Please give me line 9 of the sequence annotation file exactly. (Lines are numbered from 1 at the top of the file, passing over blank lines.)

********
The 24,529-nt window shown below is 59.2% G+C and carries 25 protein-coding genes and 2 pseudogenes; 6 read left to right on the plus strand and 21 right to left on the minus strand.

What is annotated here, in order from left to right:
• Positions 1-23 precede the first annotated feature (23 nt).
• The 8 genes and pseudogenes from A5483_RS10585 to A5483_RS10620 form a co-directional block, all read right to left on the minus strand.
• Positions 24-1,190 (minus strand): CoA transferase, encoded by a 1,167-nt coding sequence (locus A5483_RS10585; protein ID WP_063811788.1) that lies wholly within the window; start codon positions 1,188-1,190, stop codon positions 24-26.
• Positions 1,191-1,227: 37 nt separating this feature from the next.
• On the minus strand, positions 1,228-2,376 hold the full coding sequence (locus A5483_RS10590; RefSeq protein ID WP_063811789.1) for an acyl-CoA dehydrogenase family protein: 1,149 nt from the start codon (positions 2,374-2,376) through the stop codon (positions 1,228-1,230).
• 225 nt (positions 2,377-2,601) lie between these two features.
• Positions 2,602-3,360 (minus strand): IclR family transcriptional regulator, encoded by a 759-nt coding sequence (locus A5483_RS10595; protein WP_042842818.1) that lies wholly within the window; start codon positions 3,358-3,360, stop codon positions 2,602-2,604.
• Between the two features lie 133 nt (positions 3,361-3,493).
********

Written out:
• Positions 2,602-3,360 (minus strand): IclR family transcriptional regulator, encoded by a 759-nt coding sequence (locus A5483_RS10595; protein WP_042842818.1) that lies wholly within the window; start codon positions 3,358-3,360, stop codon positions 2,602-2,604.